Making massive investments in the non-productive sectors, including real estate, housing and hire-purchase over the last six months, Nepal’s commercial banks are now facing a cash crunch and halting their investment in the agricultural and industrial sectors.
With cash flow declining, the commercial banks have already doubled the interest rate on savings. Commercial banks are offering up to 11 percent and development banks are offering up to 13 percent per annum of interest rates on saving accounts.
Despite the increased interest rate, money is not coming back. As the banks tighten the loan, the share market is now heading toward a crash, with the market likely to see further decline.
According to a report, many commercial banks are literally left without any money to extend new loans, showing that the credit expansion of most of these banks will be likely to come to a grinding halt. The banks have been demanding fresh financing facility for the time being to revive their lending capacity.
According to the figures released by Nepal Bankers Association (NBA), the umbrella organization of 28 commercial banks of the country, commercial banks have a combined Rs 41.61 billion left for lending. Out of this, Rastriya Banijya Bank Ltd (RBBL) -- a government-owned bank -- holds Rs 24.78 billion, while the remaining 27 commercial banks have only Rs 16.83 billion, which can be used for credit purpose. Excluding RBBL, a commercial bank has an average of Rs 620 million at its disposal for lending.
"As this scarce fund should be used for disbursement to borrowers to whom the bank has already pledged, there is no way we can provide loans to new borrowers and projects,” said Anil K Shah, president of NBA.
The liquidity, or loanable fund, crunch is attributed to the sudden surge in the lending despite slowdown in deposit mobilization. Deposits have slowed in recent months due to deceleration in remittance growth as well as the failure of the government to increase development expenditure, while banks have been on a lending spree amid rising credit demands and pressure to expand business with the rise in their paid-up capital.
Had this surplus fund, which is lying idle with the government, been spent as planned, it would have pumped money into the banking system. Bank deposits depleted further, when taxpayers withdrew nearly Rs 40 billion from the banking system to file taxes at the second quarter-end.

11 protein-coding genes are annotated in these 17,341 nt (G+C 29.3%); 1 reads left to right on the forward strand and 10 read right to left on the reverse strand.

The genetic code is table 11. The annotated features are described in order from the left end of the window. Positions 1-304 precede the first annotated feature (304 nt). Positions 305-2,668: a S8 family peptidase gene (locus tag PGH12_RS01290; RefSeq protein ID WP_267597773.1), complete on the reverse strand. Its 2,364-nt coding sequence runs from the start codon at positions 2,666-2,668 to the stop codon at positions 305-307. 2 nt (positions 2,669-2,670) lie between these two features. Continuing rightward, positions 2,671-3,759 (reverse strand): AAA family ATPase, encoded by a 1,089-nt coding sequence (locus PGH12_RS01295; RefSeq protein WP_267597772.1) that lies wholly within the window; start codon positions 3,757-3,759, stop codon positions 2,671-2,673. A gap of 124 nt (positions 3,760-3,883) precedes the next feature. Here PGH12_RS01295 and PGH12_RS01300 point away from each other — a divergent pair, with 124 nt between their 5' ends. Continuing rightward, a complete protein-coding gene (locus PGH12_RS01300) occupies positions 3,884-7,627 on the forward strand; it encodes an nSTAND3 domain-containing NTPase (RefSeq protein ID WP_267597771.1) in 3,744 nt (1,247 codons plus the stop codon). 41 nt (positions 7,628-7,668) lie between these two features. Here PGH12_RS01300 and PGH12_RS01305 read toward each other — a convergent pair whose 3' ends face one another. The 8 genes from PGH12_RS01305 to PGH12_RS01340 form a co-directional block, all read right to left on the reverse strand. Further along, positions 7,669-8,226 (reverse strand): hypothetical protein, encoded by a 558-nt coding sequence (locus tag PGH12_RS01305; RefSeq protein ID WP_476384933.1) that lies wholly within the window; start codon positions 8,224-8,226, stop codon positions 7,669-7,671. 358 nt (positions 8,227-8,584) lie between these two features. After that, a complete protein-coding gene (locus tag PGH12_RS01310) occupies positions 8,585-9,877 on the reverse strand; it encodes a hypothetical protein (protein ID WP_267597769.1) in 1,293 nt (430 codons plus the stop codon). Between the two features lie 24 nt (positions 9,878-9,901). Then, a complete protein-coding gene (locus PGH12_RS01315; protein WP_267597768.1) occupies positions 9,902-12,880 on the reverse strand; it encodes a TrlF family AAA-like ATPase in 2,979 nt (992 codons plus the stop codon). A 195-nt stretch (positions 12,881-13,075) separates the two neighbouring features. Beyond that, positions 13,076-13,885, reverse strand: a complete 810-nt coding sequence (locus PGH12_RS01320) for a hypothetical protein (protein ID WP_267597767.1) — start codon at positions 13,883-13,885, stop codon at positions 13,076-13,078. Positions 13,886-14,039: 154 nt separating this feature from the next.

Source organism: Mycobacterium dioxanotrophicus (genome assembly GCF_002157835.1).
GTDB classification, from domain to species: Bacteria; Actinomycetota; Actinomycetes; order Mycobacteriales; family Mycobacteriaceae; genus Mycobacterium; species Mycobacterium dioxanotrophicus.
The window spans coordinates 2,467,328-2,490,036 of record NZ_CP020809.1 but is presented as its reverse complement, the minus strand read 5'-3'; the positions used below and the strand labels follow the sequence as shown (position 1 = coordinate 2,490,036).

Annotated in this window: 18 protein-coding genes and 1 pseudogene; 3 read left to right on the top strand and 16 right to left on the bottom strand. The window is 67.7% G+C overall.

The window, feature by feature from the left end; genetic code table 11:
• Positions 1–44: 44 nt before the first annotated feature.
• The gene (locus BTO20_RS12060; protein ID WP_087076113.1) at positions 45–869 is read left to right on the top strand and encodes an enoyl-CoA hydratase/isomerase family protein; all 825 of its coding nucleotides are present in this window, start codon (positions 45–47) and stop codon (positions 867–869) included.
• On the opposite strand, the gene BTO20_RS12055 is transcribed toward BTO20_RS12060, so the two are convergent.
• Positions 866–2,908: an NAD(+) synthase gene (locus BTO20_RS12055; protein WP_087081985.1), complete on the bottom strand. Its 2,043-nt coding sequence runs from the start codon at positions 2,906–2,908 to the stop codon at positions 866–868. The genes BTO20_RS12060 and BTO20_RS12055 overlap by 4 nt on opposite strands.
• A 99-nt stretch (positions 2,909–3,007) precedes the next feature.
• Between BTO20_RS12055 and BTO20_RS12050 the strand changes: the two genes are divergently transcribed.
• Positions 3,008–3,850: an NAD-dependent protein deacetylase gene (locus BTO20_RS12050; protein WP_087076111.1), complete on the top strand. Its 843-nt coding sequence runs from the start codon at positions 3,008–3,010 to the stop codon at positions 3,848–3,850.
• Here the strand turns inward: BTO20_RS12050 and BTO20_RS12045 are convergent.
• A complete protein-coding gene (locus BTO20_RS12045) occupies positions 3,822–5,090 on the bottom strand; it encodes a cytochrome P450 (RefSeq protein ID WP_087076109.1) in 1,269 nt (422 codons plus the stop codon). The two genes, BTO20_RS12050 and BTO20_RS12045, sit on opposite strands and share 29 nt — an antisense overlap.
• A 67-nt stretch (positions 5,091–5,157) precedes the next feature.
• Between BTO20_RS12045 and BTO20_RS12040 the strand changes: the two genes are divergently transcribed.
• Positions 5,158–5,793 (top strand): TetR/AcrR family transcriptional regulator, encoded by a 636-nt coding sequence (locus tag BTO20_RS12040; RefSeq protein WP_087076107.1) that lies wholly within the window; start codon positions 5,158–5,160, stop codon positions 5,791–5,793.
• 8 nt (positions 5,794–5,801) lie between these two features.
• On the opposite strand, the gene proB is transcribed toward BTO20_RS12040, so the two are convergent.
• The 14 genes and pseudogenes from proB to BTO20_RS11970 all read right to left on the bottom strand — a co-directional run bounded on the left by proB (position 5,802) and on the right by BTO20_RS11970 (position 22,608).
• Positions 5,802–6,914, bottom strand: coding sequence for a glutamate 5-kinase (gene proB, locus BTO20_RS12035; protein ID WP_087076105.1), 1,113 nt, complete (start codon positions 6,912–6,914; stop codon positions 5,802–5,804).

Bankers say that the central bank should immediately intervene to insulate the economy from the effect of the liquidity crunch. Either the government should expedite capital spending, which will pump money into the banking system, or the NRB should inject money in the banking system, which banks can use as fund for lending against the government securities they hold, according to bankers.
"Bankers are demanding revision of credit to core-capital-cum-deposit (CCD) ratio to make it 85 percent or scrap altogether. This will likely help to free up additional funds in the banking system," said Shah, CEO of Mega Bank Ltd.
“The tightening of the CCD ratio -- a rule enforced by the NRB to measure liquidity ratio of the BFIs -- has crippled the capacity of the banks to extend lending,” said Shah.
According to present regulations, a bank must have 80 percent of CCD, the average CCD ratio stands at 78 percent, meaning they have only 2 percentage point capacity to lend from the deposits and core capital that they hold.
NRB seems reluctant to intervene immediately, leaving banks to resolve the problem on their own. "This is the problem created by banks themselves through haphazard and aggressive lending without making prudent assessment while floating loans," Narayan Prasad Paudel, an executive director of NRB, said. “Banks should offer higher interest rates on saving deposits to attract more funds and retain the deposits that are maturing."
"Scrapping or relaxing a particular rule to address some problem is against prudential banking norms and practices and financial stability," said Paudel.
Some commercial banks have been offering interest rates of as high as 12 percent on fixed deposit schemes, they are failing to compete with development banks, financial institutions, which are giving higher interest rates. As development banks, financial institutions and cooperatives are giving high interest rates, there has not been much growth on the deposit base of the commercial banks.
NRB blames all this for haphazard lending by commercial banks and argues that the banks should pay higher interest rates to lure the deposit.
With declining flow of remittances, slow growth of capital expenditure and bank’s capital in the unproductive sector, ease in liquidity shortage is unlikely, and this can cripple the economic activities.